Friday, September 22, 2017  
 
News & Updates
MOUNT BUFFALO SNOW CONDITIONS
21-08-2017 
Spring is a great time to come to the snow for tobogganing, snow play or a cross country ski.
We will keep you informed of conditions with
regular weather and snow updates that can be found at
https://www.facebook.com/VisitMountBuffalo/. . Be prepared to fit chains and drive carefully. Have a great time in the snow at our Winter Wonderland. 

There are also spectacular views of the Alps from the gorge and our walking tracks are a great way to see our waterfalls, granite pinnacles, snow plains and forests. So spoil yourself and "Visit Mount Buffalo" this Winter.

LAKE CATANI WINTER CAMPING CLOSED
15-07-2017 
Camping at Lake Catani camping ground is now closed until the Melbourne Cup weekend - there is still outstation ski/hike in camping at Rocky Creek and Mount McLeod


Archive

ABOUT OUR MOUNTAIN

GEOLOGY
Formed well below the earths surface millions of years ago, wind, water and ice have eroded away the granite leaving behind the mountain's amazing rock formations.  The sedimentary rocks that originally covered the area (and some of the metamorphic rocks of the contact zones) can still be seen at places on the road to the mountain top.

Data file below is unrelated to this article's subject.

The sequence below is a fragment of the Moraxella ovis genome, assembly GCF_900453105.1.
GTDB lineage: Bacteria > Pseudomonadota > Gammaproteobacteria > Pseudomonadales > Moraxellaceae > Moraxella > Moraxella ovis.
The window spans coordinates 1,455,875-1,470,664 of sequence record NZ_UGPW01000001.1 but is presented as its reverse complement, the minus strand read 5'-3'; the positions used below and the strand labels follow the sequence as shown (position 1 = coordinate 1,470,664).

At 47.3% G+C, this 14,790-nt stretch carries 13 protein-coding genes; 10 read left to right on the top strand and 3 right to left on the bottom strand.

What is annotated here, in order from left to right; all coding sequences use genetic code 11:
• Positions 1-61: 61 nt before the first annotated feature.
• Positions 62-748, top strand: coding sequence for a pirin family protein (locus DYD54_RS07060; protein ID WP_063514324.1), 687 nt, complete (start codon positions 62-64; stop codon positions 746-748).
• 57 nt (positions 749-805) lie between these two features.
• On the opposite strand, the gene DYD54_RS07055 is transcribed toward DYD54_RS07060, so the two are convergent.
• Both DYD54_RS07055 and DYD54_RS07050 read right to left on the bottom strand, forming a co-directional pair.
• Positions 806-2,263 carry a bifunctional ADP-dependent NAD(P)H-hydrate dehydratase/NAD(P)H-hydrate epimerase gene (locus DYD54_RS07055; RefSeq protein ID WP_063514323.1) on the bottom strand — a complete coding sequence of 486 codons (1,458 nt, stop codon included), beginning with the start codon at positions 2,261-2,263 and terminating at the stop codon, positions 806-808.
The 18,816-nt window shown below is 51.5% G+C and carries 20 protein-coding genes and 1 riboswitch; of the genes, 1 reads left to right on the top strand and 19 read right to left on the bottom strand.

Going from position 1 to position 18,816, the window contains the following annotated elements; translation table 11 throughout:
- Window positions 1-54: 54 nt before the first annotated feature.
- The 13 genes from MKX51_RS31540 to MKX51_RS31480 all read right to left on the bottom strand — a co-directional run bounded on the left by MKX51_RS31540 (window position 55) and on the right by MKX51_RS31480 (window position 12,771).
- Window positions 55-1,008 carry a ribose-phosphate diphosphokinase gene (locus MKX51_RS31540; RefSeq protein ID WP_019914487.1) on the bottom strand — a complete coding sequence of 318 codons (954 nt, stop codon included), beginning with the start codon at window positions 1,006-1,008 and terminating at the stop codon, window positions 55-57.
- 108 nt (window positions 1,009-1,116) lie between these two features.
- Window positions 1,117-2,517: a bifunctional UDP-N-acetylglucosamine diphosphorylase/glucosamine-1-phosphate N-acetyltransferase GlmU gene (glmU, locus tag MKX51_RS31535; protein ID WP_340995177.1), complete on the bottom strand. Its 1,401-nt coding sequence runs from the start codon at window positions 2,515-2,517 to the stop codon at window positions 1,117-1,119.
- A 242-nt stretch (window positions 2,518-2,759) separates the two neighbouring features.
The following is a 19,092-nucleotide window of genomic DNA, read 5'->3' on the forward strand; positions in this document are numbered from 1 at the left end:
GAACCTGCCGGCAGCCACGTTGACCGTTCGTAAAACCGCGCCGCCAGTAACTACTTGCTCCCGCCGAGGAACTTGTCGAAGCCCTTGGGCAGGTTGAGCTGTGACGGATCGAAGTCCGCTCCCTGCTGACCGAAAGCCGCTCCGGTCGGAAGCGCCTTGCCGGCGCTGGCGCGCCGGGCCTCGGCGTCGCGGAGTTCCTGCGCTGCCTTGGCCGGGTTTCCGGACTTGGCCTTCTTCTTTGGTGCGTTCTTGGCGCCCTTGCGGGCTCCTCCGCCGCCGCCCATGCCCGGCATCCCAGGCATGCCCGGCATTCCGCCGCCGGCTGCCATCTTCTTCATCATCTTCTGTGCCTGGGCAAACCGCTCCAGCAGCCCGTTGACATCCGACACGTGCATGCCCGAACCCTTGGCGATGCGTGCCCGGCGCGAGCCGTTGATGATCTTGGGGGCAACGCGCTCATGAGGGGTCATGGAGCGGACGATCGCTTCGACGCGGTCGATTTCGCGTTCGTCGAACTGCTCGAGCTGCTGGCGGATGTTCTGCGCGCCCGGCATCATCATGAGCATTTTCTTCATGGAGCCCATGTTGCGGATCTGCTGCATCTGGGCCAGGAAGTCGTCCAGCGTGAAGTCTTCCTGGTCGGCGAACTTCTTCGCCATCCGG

Pegmatites and Dykes will be found in the granites of mount Buffalo by the observant person (although not crystal rich as are the pegmatites of the Beechworth Granites). Xenoliths are also interesting and quite common.

ABOUT XENOLITHS
www.umanitoba.ca/geoscience/faculty/arc/xenolith.html

MORE ABOUT GRANITE
geology.about.com/od/more_igrocks/a/granite.ht


Explorers Hume and Hovell named Mount Buffalo in 1824 as they passed through the area on their way from Sydney to Port Phillip Bay traveling through what is now the Wangaratta / Glenrowan ares. They likened the mountain to a sleeping buffalo in the distance. This explains the names for the granite tors such as the Horn and the Hump.

MORE ABOUT HUME AND HOVELL
www.australianhistory.org/hume-hovell.php
www.kidcyber.com.au/topics/humenhovell.htm

The Horn (at the South End of the Mountain), rises to 1723 metres and is the highest point on the plateau.

SEE THE DROP DOWN MENU FOR MORE INFORMATION